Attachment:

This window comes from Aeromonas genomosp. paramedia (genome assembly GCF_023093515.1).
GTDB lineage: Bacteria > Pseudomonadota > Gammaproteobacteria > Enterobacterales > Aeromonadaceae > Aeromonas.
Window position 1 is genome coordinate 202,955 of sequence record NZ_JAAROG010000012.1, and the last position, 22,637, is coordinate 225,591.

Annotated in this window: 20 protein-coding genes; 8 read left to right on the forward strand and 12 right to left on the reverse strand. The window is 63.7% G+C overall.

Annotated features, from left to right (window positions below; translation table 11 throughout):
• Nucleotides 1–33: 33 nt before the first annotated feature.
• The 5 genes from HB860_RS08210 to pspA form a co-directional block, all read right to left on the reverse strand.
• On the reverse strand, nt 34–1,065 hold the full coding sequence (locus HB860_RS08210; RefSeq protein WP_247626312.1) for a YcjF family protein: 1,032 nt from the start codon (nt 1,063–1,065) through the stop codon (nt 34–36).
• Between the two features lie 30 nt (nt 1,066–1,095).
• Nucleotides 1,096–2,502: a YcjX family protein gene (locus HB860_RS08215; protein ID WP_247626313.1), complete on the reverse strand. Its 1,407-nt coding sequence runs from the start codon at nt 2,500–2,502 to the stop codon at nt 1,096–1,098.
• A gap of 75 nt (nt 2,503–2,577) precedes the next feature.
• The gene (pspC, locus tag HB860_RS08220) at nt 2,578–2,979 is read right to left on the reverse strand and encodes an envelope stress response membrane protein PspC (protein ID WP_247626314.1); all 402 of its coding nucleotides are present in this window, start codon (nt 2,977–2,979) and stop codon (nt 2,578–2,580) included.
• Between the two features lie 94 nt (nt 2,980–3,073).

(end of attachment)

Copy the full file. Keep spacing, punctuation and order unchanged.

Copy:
This window comes from Aeromonas genomosp. paramedia (genome assembly GCF_023093515.1).
GTDB lineage: Bacteria > Pseudomonadota > Gammaproteobacteria > Enterobacterales > Aeromonadaceae > Aeromonas.
Window position 1 is genome coordinate 202,955 of sequence record NZ_JAAROG010000012.1, and the last position, 22,637, is coordinate 225,591.

Annotated in this window: 20 protein-coding genes; 8 read left to right on the forward strand and 12 right to left on the reverse strand. The window is 63.7% G+C overall.

Annotated features, from left to right (window positions below; translation table 11 throughout):
• Nucleotides 1–33: 33 nt before the first annotated feature.
• The 5 genes from HB860_RS08210 to pspA form a co-directional block, all read right to left on the reverse strand.
• On the reverse strand, nt 34–1,065 hold the full coding sequence (locus HB860_RS08210; RefSeq protein WP_247626312.1) for a YcjF family protein: 1,032 nt from the start codon (nt 1,063–1,065) through the stop codon (nt 34–36).
• Between the two features lie 30 nt (nt 1,066–1,095).
• Nucleotides 1,096–2,502: a YcjX family protein gene (locus HB860_RS08215; protein ID WP_247626313.1), complete on the reverse strand. Its 1,407-nt coding sequence runs from the start codon at nt 2,500–2,502 to the stop codon at nt 1,096–1,098.
• A gap of 75 nt (nt 2,503–2,577) precedes the next feature.
• The gene (pspC, locus tag HB860_RS08220) at nt 2,578–2,979 is read right to left on the reverse strand and encodes an envelope stress response membrane protein PspC (protein ID WP_247626314.1); all 402 of its coding nucleotides are present in this window, start codon (nt 2,977–2,979) and stop codon (nt 2,578–2,580) included.
• Between the two features lie 94 nt (nt 2,980–3,073).